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Soaring energy prices pose economic risks for Nigeria – World Bank

Nigeria has been listed among countries to be negatively impacted by soaring global energy prices.

Energy prices soared in the third quarter of 2021 and are expected to remain elevated in 2022, adding to global inflationary pressures and potentially curbing growth in energy-importing countries including Nigeria, according to the World Bank.

In the Washington-based lender’s latest Commodity Markets Outlook, energy prices are expected to average more than 80 percent higher in 2021 compared to last year and will remain at high levels in 2022 but will start to decline in the second half of the year as supply constraints ease.

“The surge in energy prices poses significant near-term risks to global inflation and, if sustained, could also weigh on growth in energy-importing countries like Nigeria,” Ayhan Kose, Chief Economist and Director of the World Bank‘s Prospects Group, said.

“The sharp rebound in commodity prices is turning out to be more pronounced than previously projected. Recent volatility in prices may complicate policy choices as countries recover from last year’s global recession,” Kose said.

Kose further stated that in 2021, some commodity prices rose to or exceeded levels not seen since the spike of 2011. For example, natural gas and coal prices reached record highs amid supply constraints and rebounding demand for electricity, although they are expected to decline in 2022 as demand eases and supply improves.

He however added that additional price spikes may occur in the near-term amid very low inventories and persistent supply bottlenecks.

However, non-energy prices, including agriculture and metals, are projected to decrease in 2022, following strong gains this year.

Read also: Nigerias heavy import dependence opens it up to China energy crisis

In its latest development update on Nigeria, the World Bank estimates annual economic losses from lack of reliable power at USD25bn (5-7% of GDP). These estimates are anticipated to soar in 2022.

Nigeria had the world’s largest energy access deficit, with 45% (90 million) of its population lacking access to electricity, according to the 2021 tracking SDG7 report as of 2019.

Nigeria held the same position in 2018.

Joy Ogaji, the executive secretary for the Association of Power Generating Companies alleged that Generating Companies (Gencos) have recorded a loss of N1.66tn in seven years due to non-payment of deemed capacity. According to the association, deemed capacity is the capacity that should have been delivered, but for the system operator’s instruction for the Genco to reduce its capacity to achieve grid balance and stability.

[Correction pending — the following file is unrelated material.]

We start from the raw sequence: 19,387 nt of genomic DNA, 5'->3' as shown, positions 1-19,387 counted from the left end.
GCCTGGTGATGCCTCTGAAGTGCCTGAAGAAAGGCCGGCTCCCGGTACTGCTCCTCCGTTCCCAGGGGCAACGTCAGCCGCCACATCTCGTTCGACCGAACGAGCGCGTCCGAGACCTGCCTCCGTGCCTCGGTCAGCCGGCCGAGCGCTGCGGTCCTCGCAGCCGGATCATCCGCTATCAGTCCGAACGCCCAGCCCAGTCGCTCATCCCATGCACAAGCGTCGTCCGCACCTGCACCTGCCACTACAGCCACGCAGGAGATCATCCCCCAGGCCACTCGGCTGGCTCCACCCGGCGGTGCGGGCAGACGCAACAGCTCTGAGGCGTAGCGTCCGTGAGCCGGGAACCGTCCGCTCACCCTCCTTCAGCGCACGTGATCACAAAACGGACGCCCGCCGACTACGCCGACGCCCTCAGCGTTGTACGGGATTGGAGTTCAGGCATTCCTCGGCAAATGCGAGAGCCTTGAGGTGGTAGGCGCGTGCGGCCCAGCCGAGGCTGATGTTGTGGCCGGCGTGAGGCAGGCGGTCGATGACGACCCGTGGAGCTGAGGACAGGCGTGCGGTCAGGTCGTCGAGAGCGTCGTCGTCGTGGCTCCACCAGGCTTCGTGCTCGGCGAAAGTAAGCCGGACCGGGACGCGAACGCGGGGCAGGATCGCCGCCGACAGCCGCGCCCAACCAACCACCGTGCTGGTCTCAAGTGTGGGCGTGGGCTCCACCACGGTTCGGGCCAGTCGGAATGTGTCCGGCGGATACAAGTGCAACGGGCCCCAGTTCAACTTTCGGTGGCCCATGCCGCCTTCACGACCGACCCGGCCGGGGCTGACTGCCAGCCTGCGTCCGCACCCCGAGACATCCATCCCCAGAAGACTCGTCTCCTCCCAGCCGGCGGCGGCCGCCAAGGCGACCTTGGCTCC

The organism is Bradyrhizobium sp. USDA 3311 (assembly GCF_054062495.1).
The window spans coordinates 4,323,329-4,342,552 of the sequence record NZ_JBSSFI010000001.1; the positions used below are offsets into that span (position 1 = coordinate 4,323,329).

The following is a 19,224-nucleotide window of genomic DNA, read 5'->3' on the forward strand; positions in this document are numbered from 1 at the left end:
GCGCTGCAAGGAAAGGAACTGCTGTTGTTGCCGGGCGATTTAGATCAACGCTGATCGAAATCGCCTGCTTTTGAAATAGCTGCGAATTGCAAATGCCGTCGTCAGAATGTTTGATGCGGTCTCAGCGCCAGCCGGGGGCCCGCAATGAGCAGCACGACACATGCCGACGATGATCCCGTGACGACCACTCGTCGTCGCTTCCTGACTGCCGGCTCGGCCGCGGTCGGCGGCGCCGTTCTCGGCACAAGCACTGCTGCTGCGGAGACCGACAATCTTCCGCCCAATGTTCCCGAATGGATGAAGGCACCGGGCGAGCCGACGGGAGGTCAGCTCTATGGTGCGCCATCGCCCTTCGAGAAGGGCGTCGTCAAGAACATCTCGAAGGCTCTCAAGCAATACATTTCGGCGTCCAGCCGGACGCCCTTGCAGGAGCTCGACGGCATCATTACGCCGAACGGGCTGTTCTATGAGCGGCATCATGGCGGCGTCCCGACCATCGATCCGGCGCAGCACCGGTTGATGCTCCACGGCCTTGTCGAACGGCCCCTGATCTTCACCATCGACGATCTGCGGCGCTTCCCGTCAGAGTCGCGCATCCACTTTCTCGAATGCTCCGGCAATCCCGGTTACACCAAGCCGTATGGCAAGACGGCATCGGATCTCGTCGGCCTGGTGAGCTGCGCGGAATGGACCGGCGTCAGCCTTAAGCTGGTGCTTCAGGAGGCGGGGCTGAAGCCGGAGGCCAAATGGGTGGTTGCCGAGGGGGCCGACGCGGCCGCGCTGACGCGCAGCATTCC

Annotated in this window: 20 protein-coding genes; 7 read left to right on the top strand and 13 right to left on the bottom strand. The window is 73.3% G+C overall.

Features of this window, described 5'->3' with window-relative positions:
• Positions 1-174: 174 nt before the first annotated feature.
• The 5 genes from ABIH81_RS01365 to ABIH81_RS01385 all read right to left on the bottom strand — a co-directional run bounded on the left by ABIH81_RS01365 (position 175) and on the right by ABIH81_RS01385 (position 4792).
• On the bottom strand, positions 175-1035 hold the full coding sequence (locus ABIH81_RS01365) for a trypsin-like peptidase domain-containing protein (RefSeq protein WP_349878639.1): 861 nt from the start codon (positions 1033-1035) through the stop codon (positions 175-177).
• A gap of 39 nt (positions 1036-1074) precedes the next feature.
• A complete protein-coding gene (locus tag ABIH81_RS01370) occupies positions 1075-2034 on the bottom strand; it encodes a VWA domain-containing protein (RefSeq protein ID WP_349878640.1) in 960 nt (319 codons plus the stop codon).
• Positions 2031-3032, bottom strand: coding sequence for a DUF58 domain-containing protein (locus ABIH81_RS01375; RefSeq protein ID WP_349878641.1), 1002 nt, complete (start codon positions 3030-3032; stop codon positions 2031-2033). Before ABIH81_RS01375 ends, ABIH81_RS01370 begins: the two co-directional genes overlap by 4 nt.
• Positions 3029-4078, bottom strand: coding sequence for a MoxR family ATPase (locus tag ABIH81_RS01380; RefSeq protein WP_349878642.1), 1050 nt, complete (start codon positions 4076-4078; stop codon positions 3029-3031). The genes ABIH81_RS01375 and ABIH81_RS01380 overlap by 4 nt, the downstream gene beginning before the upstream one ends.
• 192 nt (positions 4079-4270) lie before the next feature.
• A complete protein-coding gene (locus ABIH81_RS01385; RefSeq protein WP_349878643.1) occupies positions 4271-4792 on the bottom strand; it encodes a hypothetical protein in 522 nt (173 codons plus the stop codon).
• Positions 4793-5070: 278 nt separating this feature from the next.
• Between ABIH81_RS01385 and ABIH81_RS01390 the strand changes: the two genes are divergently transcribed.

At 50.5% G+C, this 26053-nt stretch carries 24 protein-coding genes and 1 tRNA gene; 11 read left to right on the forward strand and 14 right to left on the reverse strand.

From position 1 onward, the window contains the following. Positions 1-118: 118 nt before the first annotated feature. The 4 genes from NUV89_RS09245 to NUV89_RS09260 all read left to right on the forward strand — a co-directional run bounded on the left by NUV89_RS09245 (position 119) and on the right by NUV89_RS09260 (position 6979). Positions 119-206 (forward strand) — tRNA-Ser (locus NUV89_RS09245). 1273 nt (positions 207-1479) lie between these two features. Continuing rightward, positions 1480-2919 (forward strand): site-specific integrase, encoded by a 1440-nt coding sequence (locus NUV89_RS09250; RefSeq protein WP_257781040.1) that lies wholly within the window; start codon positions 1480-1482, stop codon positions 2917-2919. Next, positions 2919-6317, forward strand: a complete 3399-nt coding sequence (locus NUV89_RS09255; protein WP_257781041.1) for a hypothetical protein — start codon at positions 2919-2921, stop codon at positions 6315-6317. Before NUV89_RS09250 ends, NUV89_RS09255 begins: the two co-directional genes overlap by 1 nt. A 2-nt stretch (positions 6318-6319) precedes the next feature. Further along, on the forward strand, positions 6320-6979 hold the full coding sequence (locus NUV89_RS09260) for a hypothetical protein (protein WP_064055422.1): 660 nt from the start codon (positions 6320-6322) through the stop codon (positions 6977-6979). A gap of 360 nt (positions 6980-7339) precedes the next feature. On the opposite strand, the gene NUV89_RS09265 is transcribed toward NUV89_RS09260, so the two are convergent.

Between 2015 and 2019, the World Bank estimated cumulative shortfalls of N1.7 trillion. In 2019, total FGN support hit NGN524bn and the federal government has earmarked NGN300bn to subsidise electricity next year. This was disclosed at the recent public presentation of the FY ’22 budget proposal.

Crude oil prices (an average of Brent, WTI, and Dubai) are expected to average $70 in 2021, an increase of 70 percent. They are projected to be $74 a barrel in 2022 as oil demand strengthens and reaches pre-pandemic levels. The use of crude oil as a substitute for natural gas presents a major upside risk to the demand outlook, although higher energy prices may start to weigh on global growth.

Analysts opine that on the back of this development, as global growth softens and supply disruptions are resolved, metal prices are anticipated to fall 5 percent in 2022, after rising by an estimated 48 percent in 2021. Following a projected 22 percent increase in 2021, agricultural prices are expected to decline modestly next year as supply conditions improve and energy prices stabilize.

John Baffes, Senior Economist in the World Bank’s Prospects Group stated that “high natural gas and coal prices are impacting the production of other commodities and pose an upside risk to price forecasts.”

“Fertilizer production has been curtailed by higher natural gas and coal prices, and higher fertilizer prices have been pushing up input costs for key food crops. The production of some metals such as aluminum and zinc has been reduced due to high energy costs as well,” Baffes said.

“More broadly, the events of this year have highlighted how changing weather patterns due to climate change are a growing risk to energy markets, affecting both demand and supply. From an energy transition perspective, concerns about the intermittent nature of renewable energy highlight the need for reliable baseload and backup electricity generation,” he said.

“These will increasingly need to be from low-carbon sources, however, such as hydropower or nuclear power, or from new methods of storing renewable power. At the same time, the surge in natural gas and coal prices this year has made solar and wind power even more competitive as an alternative energy source. Countries can benefit from accelerating the installation of renewable energy and reducing their dependency on fossil fuels,” he added.

The report notes that forecasts are subject to substantial risks-including adverse weather, the uneven COVID-19 recovery, the threat of more outbreaks, supply-chain disruptions, and environmental policies. Furthermore, higher food prices, along with the recent spike in energy costs, are pushing food-price inflation up and raising food-security concerns in several developing economies like Nigeria.

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